Conventionally, the party will either wait to be contacted by the provider by phone or the party will contact the provider by phone. Because of the many steps that occur before the insurance claim process is completed, a single party may require many calls to be repeatedly updated with information on the status of their insurance claim process. Also, an insurance claim may include several parties that need the information such that the number of calls about a given insurance claim process is multiplied further. These calls must be handled by claims adjusters, which is very time intensive and expensive for the provider. In addition, each call requires the claims adjuster to get several pieces of identifying information such as, for example, a name, a claim number, and/or a verification password, in order to access the claim and ensure that the caller is a party associated with the insurance claim. This creates further inefficiencies and provides an unsatisfactory experience for a party that has already called several times for information updates on their insurance claim process.

Accordingly, it would be desirable to provide an improved system and method to provide process status update information.

SUMMARY

Various embodiments of the present disclosure are directed to systems and methods to provide process status update information. For example, in some embodiments, the system and method communicate with a party about a process in which the party has an interest. The system and method may then provide the party with an identifier, the identifier related to the party and the process, and provide a process status updater operable to provide information about the process to the party, wherein the information about the process is provided when the party accesses the process status updater using the identifier.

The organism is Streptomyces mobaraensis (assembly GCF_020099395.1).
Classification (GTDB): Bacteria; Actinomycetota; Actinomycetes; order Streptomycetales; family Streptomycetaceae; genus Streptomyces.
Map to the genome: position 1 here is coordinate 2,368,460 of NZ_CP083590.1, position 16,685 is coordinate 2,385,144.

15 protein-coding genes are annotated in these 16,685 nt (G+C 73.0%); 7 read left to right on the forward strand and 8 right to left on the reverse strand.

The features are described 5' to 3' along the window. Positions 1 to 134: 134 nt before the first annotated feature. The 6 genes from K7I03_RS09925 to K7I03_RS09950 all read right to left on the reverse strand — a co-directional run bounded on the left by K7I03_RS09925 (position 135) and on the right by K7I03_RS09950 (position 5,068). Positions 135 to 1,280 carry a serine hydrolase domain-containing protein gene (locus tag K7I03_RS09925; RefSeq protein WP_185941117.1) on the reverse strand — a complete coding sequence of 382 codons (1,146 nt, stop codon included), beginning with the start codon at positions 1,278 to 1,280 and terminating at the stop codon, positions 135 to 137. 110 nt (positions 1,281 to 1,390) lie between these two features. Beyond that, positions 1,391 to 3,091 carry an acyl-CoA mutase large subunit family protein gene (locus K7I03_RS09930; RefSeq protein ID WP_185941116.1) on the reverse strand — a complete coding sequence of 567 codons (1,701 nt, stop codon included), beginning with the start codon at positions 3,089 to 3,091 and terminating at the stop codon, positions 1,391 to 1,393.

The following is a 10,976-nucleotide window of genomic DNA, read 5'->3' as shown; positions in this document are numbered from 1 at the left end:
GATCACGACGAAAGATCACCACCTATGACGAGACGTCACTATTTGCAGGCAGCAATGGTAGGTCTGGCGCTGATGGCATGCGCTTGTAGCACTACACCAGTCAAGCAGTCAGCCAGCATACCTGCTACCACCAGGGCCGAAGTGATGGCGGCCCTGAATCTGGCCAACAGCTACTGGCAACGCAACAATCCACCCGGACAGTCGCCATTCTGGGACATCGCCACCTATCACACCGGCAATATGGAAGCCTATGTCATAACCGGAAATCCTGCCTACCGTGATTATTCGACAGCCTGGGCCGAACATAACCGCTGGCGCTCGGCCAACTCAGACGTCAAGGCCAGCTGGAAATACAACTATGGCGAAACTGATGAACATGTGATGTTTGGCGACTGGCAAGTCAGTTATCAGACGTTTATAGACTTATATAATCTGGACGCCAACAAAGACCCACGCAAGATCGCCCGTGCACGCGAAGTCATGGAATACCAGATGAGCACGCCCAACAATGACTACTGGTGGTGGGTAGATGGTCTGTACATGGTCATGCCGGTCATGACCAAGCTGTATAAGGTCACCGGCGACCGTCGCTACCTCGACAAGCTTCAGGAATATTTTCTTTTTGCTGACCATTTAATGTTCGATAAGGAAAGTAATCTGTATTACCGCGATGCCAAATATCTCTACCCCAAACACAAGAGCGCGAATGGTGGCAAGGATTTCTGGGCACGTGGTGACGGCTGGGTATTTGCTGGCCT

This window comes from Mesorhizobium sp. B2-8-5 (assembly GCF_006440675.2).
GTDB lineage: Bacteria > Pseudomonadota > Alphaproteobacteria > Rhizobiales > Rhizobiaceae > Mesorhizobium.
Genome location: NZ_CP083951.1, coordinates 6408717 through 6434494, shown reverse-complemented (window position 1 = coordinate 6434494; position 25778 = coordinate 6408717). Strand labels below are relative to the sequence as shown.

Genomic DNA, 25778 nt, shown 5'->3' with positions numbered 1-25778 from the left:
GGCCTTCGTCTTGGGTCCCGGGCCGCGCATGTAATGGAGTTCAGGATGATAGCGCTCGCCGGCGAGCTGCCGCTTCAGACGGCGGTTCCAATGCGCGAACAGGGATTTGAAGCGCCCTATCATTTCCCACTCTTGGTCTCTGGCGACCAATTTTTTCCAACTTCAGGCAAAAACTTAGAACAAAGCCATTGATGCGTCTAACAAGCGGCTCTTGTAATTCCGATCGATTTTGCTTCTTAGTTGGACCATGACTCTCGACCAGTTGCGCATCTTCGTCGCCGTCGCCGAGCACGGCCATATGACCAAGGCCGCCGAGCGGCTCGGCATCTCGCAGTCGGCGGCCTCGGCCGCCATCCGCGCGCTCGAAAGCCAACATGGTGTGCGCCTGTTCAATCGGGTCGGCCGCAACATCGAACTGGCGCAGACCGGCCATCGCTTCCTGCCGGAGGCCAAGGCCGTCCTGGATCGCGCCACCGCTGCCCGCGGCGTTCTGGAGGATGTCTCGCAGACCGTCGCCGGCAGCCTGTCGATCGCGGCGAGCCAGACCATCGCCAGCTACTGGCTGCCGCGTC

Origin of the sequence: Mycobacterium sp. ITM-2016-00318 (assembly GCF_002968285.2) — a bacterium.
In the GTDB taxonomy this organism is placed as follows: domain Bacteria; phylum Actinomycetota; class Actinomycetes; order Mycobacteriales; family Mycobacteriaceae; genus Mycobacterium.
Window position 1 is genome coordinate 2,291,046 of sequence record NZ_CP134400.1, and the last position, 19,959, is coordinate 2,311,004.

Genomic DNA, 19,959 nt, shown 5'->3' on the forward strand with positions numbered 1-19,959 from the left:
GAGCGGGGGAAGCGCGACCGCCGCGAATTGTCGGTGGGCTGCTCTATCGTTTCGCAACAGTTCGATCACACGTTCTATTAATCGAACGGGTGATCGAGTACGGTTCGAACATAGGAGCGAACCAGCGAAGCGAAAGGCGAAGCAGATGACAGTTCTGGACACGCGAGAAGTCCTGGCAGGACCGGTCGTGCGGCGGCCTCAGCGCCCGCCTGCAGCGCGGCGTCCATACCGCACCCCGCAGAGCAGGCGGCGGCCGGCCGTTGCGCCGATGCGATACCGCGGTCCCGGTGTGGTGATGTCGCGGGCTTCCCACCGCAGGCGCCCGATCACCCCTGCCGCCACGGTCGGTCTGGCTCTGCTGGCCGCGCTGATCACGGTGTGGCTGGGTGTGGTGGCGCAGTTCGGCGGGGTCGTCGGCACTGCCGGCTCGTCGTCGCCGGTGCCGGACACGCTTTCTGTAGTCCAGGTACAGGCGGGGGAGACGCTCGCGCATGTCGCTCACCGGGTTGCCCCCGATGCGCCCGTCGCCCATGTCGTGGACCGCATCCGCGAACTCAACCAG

BRIEF DESCRIPTION OF THE DRAWINGS

FIG. 1 a is a schematic view illustrating an embodiment of a system to provide process status update information.

FIG. 1 b is a schematic view illustrating an embodiment of an information handling system used with the system to provide process status update information of FIG. 1 a.

FIG. 1 c is a schematic view illustrating an embodiment of a provider used in the system to provide process status update information of FIG. 1 a.

FIG. 1 d is a flow chart illustrating an embodiment of a method to provide process status update information.

FIG. 2 is a flow chart illustrating an embodiment of a method to provide process status update information.

FIG. 3 is a flow chart illustrating an embodiment of a method to provide process status update information.

FIG. 4 is a flow chart illustrating an embodiment of a method to provide process status update information.